Having the honor of speaking all over the world about health gives me an awesome opportunity to see what sticks with my audience and what doesn't. If there's one tip that seems to have the greatest stickiness and impact, it's "avoid the three B's."
It's true that a few foods, such as grapefruit and celery, contain fewer calories than it takes to digest them. So, when you eat these foods, you actually burn more calories than you take in. Thus, the term "negative-calorie foods."
With the holiday season coming, many people give themselves permission to stuff not only a turkey, but also themselves. When an attitude of overindulgence prevails, how do you summon the strength to say "no" to the extras?
The most common concerns I hear from my menopausal and postmenopausal patients are how easy it is to gain weight and how hard it is to lose weight. It's a real challenge. But there are 5 steps you can easily take to lose weight in menopause and keep it off.
Do you go off of the wagon when you are hungry and have nothing to eat? Do you realize you're starving and the only food available is something you'd prefer not to eat but "it'll have to do?" These are the times that you are most vulnerable to sabotaging your hard-won efforts.
Every time her cell phone rings, my patient, Rose, hears the Rocky theme. Each time she looks at her cell phone, she sees her target picture. It is a photoshopped picture of herself at her goal weight.
On its surface, the cause of the Western world's obesity epidemic seems simple: People are eating too many calories and getting too little calorie-burning exercise; the imbalance manifests as excess fat. But this explanation is too simple.
I had to deal with a problem that many Americans face: obesity. And that's why I feel blessed to have been given the opportunity to be on a television show. Now I have a platform to show people that if an average, everyday guy from Kentucky can commit to a lifestyle change, anyone can do it.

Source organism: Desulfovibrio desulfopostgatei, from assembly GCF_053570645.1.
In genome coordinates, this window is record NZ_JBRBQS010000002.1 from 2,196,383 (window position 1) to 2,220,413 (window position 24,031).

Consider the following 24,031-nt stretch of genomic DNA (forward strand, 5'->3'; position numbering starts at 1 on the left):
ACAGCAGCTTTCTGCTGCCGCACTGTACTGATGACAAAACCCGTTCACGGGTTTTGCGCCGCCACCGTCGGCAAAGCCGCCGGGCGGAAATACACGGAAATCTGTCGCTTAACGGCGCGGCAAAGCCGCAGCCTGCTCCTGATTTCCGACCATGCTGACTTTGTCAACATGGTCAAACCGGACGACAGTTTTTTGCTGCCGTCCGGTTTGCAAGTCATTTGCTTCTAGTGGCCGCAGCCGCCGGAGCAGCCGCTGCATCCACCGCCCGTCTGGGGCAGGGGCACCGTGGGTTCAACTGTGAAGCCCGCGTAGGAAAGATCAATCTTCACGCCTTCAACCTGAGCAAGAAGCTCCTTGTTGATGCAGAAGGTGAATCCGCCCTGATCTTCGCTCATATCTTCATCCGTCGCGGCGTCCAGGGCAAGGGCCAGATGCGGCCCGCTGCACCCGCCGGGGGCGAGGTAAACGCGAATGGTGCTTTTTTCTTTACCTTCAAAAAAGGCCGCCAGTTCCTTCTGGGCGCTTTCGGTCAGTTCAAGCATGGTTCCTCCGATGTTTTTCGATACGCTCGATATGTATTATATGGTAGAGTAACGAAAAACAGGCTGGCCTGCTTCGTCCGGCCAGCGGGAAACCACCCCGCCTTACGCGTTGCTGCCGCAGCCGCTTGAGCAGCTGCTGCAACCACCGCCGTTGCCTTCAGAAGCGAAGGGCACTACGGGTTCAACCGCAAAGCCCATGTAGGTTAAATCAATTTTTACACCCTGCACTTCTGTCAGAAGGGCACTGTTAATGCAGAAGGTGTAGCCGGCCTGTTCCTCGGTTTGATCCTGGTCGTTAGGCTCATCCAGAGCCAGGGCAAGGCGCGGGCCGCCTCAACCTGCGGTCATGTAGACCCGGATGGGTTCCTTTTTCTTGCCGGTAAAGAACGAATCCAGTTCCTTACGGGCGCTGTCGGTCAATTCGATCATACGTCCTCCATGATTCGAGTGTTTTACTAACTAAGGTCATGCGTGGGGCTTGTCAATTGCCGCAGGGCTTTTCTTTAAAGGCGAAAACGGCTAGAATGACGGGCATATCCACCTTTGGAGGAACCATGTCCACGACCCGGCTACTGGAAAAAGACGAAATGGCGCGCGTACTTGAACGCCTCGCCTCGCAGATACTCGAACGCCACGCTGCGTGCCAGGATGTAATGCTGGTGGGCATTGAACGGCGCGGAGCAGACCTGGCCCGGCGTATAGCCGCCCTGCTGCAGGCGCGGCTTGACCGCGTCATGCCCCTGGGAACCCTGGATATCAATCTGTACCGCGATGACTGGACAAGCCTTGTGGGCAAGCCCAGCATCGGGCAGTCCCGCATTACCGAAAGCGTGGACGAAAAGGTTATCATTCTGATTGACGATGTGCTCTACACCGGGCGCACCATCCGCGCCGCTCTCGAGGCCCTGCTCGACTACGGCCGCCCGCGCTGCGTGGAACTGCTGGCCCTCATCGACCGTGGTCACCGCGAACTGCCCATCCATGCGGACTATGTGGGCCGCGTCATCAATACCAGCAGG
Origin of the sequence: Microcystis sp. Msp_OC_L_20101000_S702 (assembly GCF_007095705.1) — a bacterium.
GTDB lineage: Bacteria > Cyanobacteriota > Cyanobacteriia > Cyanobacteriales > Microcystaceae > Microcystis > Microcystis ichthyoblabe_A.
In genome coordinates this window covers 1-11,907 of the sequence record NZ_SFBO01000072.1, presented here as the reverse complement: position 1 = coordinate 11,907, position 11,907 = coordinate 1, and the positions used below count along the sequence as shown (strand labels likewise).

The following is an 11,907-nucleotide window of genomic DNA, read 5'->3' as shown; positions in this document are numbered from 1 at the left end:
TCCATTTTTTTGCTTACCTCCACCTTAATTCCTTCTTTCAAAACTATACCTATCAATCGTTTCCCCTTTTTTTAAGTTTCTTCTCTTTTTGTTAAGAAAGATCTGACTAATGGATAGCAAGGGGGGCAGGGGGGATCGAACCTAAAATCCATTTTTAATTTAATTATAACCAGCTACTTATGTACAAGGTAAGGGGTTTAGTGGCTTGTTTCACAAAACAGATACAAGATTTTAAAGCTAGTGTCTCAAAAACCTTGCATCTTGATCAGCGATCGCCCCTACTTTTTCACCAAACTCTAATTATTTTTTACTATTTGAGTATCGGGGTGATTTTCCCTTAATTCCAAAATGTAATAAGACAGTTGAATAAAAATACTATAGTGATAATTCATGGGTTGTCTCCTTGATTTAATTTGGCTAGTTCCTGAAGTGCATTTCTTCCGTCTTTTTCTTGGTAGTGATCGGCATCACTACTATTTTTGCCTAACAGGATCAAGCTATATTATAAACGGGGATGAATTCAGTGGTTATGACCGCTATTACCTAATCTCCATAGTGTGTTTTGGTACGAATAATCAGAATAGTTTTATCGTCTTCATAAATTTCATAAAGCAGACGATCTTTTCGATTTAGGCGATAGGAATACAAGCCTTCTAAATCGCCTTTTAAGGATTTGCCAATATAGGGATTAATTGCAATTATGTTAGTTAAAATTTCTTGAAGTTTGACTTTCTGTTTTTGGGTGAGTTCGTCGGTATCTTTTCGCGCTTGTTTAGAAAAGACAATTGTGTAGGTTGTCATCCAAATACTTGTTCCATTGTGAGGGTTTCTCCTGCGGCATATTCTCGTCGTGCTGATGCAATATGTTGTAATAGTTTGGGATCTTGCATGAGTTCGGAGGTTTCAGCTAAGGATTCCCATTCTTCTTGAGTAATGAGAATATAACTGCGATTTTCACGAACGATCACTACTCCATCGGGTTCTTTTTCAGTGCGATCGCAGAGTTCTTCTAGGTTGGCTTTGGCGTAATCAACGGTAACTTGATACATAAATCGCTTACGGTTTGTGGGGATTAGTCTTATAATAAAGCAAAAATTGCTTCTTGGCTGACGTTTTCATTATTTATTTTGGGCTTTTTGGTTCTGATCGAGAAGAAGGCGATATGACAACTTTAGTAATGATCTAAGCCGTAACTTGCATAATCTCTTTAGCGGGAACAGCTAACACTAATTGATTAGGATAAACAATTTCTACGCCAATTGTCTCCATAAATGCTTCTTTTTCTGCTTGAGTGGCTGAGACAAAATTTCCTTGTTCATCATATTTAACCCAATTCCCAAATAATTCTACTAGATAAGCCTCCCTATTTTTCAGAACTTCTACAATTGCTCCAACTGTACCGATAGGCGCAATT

Have you worked out every single day since Labor Day, eaten a healthy, well-proportioned diet and still haven't lost a pound? There are two things I want you to know: 1) You are not alone, and 2) it may not be your fault. Isn't that the best news you've heard all day?
Nothing in this world feels as good as improving your health on your own. These five suggestions will help you lose weight, get healthier and feel better in a sustainable and (in retrospect) fairly simple way.
Misinformation about weight loss abounds, and anyone who's tried to diet knows it. We begin strict diets with the best of intentions, but they ultimately result in feelings of failure as we boomerang back to our original weight, or -- even worse -- gain more.
With inspirations like Joy Bauer getting the word out that anyone can achieve dieting success, we can leave all of the squeezing (including into clothes and other tight spaces) behind us once and for all.
The summer is a memory and fall is just a week away. It's time to put away the bikinis and short shorts. Are you ready to squeeze into your skinny jeans? If not, don't fret: Here's a simple plan that can help you slip into your jeans in no time.
Have you ever gone to a restaurant with the healthiest intentions -- a salad followed by grilled fish and steamed vegetables -- only to find yourself halfway through a bacon cheeseburger and onion rings?
Does it or doesn't it? The controversy over caffeine's role in weight loss has been going on for more than a decade. So many studies have appeared, with evidence on both sides of this issue, you can toss a coin while you are waiting for your caffeinated or decaffeinated latte to be made.
Many of us don't understand what a healthy portion size is, and for good reason. A pasta portion in a restaurant is easily three cups, and many steaks are at least a pound. Getting used to normal-sized portions is not an easy task.